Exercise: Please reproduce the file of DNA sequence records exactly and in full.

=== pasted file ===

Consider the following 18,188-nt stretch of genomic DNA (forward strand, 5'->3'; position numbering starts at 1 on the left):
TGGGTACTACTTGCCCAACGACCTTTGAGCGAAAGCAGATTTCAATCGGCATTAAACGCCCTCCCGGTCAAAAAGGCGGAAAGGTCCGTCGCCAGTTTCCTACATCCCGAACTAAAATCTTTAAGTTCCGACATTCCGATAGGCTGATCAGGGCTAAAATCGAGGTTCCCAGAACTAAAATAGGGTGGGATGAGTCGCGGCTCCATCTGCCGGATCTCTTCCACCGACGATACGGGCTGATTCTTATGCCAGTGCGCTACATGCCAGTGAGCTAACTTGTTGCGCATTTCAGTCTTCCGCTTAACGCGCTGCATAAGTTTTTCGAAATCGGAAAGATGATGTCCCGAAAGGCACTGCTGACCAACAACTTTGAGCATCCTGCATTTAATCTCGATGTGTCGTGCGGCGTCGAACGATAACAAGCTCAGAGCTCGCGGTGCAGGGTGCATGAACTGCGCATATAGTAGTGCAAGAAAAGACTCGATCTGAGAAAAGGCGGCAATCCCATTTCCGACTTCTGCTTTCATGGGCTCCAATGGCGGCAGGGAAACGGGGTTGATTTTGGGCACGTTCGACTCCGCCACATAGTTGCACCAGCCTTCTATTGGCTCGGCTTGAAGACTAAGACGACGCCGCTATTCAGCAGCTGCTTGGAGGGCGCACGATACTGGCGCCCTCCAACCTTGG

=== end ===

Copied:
Consider the following 18,188-nt stretch of genomic DNA (forward strand, 5'->3'; position numbering starts at 1 on the left):
TGGGTACTACTTGCCCAACGACCTTTGAGCGAAAGCAGATTTCAATCGGCATTAAACGCCCTCCCGGTCAAAAAGGCGGAAAGGTCCGTCGCCAGTTTCCTACATCCCGAACTAAAATCTTTAAGTTCCGACATTCCGATAGGCTGATCAGGGCTAAAATCGAGGTTCCCAGAACTAAAATAGGGTGGGATGAGTCGCGGCTCCATCTGCCGGATCTCTTCCACCGACGATACGGGCTGATTCTTATGCCAGTGCGCTACATGCCAGTGAGCTAACTTGTTGCGCATTTCAGTCTTCCGCTTAACGCGCTGCATAAGTTTTTCGAAATCGGAAAGATGATGTCCCGAAAGGCACTGCTGACCAACAACTTTGAGCATCCTGCATTTAATCTCGATGTGTCGTGCGGCGTCGAACGATAACAAGCTCAGAGCTCGCGGTGCAGGGTGCATGAACTGCGCATATAGTAGTGCAAGAAAAGACTCGATCTGAGAAAAGGCGGCAATCCCATTTCCGACTTCTGCTTTCATGGGCTCCAATGGCGGCAGGGAAACGGGGTTGATTTTGGGCACGTTCGACTCCGCCACATAGTTGCACCAGCCTTCTATTGGCTCGGCTTGAAGACTAAGACGACGCCGCTATTCAGCAGCTGCTTGGAGGGCGCACGATACTGGCGCCCTCCAACCTTGG